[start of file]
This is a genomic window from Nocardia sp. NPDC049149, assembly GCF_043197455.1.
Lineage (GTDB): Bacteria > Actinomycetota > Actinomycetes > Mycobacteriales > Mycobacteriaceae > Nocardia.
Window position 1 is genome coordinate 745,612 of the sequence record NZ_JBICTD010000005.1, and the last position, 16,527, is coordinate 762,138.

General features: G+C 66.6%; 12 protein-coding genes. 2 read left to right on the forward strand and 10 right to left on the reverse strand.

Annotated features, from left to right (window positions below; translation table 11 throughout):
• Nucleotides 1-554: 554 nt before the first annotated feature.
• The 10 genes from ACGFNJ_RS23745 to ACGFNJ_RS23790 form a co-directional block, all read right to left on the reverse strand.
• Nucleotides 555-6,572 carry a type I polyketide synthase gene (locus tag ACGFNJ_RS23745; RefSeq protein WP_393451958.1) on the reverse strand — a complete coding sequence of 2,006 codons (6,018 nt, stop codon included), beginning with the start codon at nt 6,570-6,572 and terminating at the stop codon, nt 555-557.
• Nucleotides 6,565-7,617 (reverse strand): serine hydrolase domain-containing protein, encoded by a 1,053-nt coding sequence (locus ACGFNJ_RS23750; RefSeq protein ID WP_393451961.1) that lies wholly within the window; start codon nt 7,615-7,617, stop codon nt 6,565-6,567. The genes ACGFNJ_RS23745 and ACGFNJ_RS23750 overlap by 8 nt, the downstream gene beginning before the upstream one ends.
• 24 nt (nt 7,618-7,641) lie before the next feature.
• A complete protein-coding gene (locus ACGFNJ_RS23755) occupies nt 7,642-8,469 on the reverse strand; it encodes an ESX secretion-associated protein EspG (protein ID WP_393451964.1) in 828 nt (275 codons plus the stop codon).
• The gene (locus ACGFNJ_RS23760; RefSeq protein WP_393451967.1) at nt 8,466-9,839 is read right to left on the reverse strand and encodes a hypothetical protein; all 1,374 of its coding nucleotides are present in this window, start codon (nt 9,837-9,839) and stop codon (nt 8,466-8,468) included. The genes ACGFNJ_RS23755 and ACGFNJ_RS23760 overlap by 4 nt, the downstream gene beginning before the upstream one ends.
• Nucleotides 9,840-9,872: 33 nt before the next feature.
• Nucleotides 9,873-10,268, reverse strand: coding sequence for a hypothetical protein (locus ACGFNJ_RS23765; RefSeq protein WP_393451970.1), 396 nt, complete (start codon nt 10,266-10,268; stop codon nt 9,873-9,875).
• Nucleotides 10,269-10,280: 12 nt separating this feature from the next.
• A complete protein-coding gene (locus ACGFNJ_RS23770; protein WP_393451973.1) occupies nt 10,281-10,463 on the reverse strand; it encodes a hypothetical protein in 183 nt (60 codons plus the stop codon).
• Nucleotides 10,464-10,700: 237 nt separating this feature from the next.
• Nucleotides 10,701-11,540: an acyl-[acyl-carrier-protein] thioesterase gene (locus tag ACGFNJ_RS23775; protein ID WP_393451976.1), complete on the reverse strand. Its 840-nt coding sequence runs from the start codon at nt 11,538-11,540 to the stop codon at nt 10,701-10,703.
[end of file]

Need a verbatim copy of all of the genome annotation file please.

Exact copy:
This is a genomic window from Nocardia sp. NPDC049149, assembly GCF_043197455.1.
Lineage (GTDB): Bacteria > Actinomycetota > Actinomycetes > Mycobacteriales > Mycobacteriaceae > Nocardia.
Window position 1 is genome coordinate 745,612 of the sequence record NZ_JBICTD010000005.1, and the last position, 16,527, is coordinate 762,138.

General features: G+C 66.6%; 12 protein-coding genes. 2 read left to right on the forward strand and 10 right to left on the reverse strand.

Annotated features, from left to right (window positions below; translation table 11 throughout):
• Nucleotides 1-554: 554 nt before the first annotated feature.
• The 10 genes from ACGFNJ_RS23745 to ACGFNJ_RS23790 form a co-directional block, all read right to left on the reverse strand.
• Nucleotides 555-6,572 carry a type I polyketide synthase gene (locus tag ACGFNJ_RS23745; RefSeq protein WP_393451958.1) on the reverse strand — a complete coding sequence of 2,006 codons (6,018 nt, stop codon included), beginning with the start codon at nt 6,570-6,572 and terminating at the stop codon, nt 555-557.
• Nucleotides 6,565-7,617 (reverse strand): serine hydrolase domain-containing protein, encoded by a 1,053-nt coding sequence (locus ACGFNJ_RS23750; RefSeq protein ID WP_393451961.1) that lies wholly within the window; start codon nt 7,615-7,617, stop codon nt 6,565-6,567. The genes ACGFNJ_RS23745 and ACGFNJ_RS23750 overlap by 8 nt, the downstream gene beginning before the upstream one ends.
• 24 nt (nt 7,618-7,641) lie before the next feature.
• A complete protein-coding gene (locus ACGFNJ_RS23755) occupies nt 7,642-8,469 on the reverse strand; it encodes an ESX secretion-associated protein EspG (protein ID WP_393451964.1) in 828 nt (275 codons plus the stop codon).
• The gene (locus ACGFNJ_RS23760; RefSeq protein WP_393451967.1) at nt 8,466-9,839 is read right to left on the reverse strand and encodes a hypothetical protein; all 1,374 of its coding nucleotides are present in this window, start codon (nt 9,837-9,839) and stop codon (nt 8,466-8,468) included. The genes ACGFNJ_RS23755 and ACGFNJ_RS23760 overlap by 4 nt, the downstream gene beginning before the upstream one ends.
• Nucleotides 9,840-9,872: 33 nt before the next feature.
• Nucleotides 9,873-10,268, reverse strand: coding sequence for a hypothetical protein (locus ACGFNJ_RS23765; RefSeq protein WP_393451970.1), 396 nt, complete (start codon nt 10,266-10,268; stop codon nt 9,873-9,875).
• Nucleotides 10,269-10,280: 12 nt separating this feature from the next.
• A complete protein-coding gene (locus ACGFNJ_RS23770; protein WP_393451973.1) occupies nt 10,281-10,463 on the reverse strand; it encodes a hypothetical protein in 183 nt (60 codons plus the stop codon).
• Nucleotides 10,464-10,700: 237 nt separating this feature from the next.
• Nucleotides 10,701-11,540: an acyl-[acyl-carrier-protein] thioesterase gene (locus tag ACGFNJ_RS23775; protein ID WP_393451976.1), complete on the reverse strand. Its 840-nt coding sequence runs from the start codon at nt 11,538-11,540 to the stop codon at nt 10,701-10,703.